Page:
Dr. James C. Ha, Ph.D., CAAB is a professor of applied animal behavior at the University of WA and a certified applied animal behavior with over 30 years of experience in animal behavior teaching, research, consulting, and expert witness services.
How is dominance displayed?
Dominance is really a form of aggression, and so you have all the standard aggressive signals. Ears forward, stiff body, hackles up direct gaze, direct look in the eyes. It can result in growling; it can result in snapping and eventually if the other doesn’t back down, it can result in physical contact. So it simply a form of aggression and aggression is used to decide who the winner is, who the loser is and that decides for the rest, long time anyway, who gets access to the resources first.
What does dominant behavior look like in a wolf?
“Dominant wolves assume the classic canid standing posture with tail up at least horizontally, and subordinate or submissive individuals lower themselves and “cringe”” (Darwin 1877).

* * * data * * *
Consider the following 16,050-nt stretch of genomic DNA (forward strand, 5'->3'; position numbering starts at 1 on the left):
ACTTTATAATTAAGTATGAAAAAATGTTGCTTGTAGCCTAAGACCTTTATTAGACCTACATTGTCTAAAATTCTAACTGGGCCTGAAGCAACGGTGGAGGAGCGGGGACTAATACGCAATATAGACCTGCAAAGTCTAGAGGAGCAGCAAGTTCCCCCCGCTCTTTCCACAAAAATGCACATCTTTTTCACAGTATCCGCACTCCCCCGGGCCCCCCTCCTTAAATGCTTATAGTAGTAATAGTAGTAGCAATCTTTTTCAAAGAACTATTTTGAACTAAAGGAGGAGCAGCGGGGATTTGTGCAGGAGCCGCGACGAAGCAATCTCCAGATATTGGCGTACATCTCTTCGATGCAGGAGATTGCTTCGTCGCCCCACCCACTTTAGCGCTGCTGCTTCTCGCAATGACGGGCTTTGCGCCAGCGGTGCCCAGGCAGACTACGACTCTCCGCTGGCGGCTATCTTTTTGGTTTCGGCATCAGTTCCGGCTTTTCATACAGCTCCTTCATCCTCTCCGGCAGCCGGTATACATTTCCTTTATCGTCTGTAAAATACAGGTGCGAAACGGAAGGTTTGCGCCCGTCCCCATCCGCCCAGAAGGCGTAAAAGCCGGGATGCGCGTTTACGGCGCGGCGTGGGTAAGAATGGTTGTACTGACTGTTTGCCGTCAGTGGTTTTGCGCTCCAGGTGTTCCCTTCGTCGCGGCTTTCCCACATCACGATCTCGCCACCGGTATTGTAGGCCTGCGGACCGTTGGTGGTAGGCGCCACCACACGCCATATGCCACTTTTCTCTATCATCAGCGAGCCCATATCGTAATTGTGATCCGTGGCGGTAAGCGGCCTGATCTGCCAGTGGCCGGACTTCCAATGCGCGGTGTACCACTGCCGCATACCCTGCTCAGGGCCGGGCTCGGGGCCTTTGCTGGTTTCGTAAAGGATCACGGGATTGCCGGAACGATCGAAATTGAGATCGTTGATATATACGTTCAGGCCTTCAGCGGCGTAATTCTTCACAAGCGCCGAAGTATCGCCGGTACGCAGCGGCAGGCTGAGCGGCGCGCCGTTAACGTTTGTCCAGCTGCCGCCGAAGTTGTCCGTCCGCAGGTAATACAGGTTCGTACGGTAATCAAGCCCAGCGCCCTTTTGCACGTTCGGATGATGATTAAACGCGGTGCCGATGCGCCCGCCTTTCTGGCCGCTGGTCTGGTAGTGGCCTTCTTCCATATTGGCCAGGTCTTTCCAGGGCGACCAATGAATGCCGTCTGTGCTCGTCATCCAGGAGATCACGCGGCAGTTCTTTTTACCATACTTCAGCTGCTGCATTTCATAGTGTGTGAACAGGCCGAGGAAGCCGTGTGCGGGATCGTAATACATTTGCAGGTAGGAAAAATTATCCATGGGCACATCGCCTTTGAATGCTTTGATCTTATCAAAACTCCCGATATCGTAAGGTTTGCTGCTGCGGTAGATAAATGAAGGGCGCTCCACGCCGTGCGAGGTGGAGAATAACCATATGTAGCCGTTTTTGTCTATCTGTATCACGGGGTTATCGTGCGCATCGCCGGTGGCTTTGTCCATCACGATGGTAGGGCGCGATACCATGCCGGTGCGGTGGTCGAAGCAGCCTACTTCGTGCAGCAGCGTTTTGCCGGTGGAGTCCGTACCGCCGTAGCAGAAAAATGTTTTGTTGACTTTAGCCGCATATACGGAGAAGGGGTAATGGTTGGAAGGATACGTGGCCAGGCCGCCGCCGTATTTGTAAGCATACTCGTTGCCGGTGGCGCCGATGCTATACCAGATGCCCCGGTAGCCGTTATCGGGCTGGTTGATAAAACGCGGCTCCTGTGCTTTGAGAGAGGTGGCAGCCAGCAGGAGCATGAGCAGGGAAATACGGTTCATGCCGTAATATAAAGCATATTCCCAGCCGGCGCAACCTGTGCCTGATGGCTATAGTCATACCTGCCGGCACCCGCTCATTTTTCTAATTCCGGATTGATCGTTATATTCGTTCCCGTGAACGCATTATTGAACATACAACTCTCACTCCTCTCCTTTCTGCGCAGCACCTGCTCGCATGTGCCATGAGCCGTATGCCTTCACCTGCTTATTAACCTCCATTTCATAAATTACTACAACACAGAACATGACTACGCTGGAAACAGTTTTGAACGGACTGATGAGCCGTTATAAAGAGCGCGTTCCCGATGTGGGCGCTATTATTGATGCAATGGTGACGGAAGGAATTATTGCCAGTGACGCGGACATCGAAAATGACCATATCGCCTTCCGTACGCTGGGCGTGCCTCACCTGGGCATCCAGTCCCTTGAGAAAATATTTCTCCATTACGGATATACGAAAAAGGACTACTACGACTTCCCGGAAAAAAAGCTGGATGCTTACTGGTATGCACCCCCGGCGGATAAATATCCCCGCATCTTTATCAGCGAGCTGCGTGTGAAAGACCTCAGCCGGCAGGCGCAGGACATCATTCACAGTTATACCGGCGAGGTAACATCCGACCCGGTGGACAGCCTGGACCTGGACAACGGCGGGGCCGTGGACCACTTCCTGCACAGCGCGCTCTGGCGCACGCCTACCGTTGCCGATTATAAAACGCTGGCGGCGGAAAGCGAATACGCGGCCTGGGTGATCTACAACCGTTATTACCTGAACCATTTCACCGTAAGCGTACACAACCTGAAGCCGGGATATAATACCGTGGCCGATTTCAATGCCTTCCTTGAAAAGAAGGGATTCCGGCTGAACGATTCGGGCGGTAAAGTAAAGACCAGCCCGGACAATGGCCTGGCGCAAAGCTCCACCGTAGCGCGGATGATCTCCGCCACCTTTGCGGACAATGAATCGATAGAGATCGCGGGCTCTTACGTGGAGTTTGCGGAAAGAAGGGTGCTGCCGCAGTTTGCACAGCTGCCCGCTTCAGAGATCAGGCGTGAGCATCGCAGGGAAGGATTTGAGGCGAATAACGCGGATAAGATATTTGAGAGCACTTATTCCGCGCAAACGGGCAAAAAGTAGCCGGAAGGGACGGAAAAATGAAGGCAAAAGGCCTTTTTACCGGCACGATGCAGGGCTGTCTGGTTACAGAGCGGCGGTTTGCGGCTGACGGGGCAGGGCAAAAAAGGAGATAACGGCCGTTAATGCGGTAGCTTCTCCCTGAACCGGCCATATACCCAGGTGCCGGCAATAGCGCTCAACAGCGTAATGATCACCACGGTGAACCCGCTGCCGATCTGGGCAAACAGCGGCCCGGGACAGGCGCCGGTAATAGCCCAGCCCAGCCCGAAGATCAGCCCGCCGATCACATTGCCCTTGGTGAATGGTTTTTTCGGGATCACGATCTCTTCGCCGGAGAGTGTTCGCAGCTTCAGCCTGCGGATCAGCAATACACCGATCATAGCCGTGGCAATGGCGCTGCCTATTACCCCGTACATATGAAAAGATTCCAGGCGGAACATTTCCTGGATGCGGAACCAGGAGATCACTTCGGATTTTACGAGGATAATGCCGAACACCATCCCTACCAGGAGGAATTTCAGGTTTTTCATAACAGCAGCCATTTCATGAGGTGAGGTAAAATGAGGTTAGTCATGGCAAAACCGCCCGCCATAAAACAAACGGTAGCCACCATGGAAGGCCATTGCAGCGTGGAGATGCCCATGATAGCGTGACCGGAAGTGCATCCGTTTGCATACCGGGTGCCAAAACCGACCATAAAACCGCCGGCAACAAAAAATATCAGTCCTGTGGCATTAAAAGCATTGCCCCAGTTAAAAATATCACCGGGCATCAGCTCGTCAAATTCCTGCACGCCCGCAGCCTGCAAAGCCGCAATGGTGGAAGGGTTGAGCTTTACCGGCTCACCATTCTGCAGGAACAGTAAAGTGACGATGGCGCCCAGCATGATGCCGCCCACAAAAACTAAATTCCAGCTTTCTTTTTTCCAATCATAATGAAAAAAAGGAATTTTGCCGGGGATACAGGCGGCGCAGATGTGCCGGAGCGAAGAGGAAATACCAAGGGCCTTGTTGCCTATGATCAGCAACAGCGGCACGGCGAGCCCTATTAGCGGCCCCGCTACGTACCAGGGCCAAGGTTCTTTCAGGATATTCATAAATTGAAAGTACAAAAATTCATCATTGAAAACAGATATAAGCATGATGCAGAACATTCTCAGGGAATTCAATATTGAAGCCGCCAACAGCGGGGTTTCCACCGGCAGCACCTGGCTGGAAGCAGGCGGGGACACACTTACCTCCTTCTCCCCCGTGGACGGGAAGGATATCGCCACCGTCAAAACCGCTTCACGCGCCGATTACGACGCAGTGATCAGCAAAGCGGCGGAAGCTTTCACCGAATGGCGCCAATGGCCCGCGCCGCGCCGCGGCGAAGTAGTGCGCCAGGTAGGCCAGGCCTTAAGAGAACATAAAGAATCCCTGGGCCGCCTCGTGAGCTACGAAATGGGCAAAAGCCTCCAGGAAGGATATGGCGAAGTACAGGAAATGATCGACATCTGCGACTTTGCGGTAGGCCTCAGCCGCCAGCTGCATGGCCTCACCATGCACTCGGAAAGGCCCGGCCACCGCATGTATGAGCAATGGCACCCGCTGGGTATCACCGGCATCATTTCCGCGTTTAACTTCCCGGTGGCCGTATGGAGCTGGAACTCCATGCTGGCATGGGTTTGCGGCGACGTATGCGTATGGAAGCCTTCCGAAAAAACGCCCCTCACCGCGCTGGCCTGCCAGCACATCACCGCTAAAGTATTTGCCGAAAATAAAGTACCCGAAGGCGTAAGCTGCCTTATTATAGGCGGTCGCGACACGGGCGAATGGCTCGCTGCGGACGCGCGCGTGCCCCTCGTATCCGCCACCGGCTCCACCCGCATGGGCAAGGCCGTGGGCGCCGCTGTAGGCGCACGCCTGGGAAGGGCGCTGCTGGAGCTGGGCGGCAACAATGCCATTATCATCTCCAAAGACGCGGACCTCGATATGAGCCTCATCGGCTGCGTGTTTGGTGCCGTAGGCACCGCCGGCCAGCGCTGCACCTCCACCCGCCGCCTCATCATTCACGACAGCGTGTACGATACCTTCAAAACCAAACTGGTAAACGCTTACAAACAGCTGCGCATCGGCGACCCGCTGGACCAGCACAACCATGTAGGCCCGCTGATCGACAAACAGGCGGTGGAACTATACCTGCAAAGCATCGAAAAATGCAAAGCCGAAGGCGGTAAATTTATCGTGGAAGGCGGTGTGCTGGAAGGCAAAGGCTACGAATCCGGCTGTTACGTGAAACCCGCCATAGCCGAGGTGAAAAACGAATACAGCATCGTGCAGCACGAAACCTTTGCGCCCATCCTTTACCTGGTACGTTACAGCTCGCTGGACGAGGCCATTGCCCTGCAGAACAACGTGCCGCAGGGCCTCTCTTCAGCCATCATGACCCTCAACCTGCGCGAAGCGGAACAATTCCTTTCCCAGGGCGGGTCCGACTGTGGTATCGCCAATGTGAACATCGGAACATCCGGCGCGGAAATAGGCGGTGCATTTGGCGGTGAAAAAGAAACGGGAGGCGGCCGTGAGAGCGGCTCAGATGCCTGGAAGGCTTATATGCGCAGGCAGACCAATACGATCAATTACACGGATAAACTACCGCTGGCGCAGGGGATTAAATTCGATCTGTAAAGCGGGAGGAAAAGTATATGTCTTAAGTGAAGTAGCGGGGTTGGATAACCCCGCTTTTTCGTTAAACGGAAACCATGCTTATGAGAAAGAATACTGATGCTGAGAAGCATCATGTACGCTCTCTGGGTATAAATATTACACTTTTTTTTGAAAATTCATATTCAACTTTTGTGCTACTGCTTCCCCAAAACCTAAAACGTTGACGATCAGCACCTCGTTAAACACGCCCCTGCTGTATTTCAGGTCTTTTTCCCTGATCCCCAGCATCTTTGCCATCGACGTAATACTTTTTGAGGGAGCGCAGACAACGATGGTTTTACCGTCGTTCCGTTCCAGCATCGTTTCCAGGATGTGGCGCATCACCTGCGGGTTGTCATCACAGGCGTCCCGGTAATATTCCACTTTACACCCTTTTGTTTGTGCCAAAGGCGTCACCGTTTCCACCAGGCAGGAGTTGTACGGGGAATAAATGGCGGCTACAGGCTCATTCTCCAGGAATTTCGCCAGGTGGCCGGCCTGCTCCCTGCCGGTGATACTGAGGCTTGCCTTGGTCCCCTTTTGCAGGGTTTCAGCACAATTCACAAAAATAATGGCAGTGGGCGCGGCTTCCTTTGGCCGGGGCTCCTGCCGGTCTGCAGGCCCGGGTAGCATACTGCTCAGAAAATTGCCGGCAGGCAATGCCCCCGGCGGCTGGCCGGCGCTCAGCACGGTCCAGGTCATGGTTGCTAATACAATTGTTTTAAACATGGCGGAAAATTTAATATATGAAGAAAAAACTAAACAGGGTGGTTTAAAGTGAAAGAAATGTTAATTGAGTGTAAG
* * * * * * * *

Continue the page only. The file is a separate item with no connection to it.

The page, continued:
There is currently no clear answer to why a wolf or dog stand over another dog.
In “standing over,” one wolf would stand over (Schenkel 1947) a lying wolf, positioning its groin above the nose of the lying wolf. Sometimes the lying wolf sniffed at the groin or genitals of the standing wolf. Schenkel (1947) saw “standing over” only during “peaceful” times and did not seem to consider it dominance-related.”
David Mech found that “Dominance displays are uncommon except during competition for food. Then they allow parents to monopolize food and allocate it to their youngest offspring.”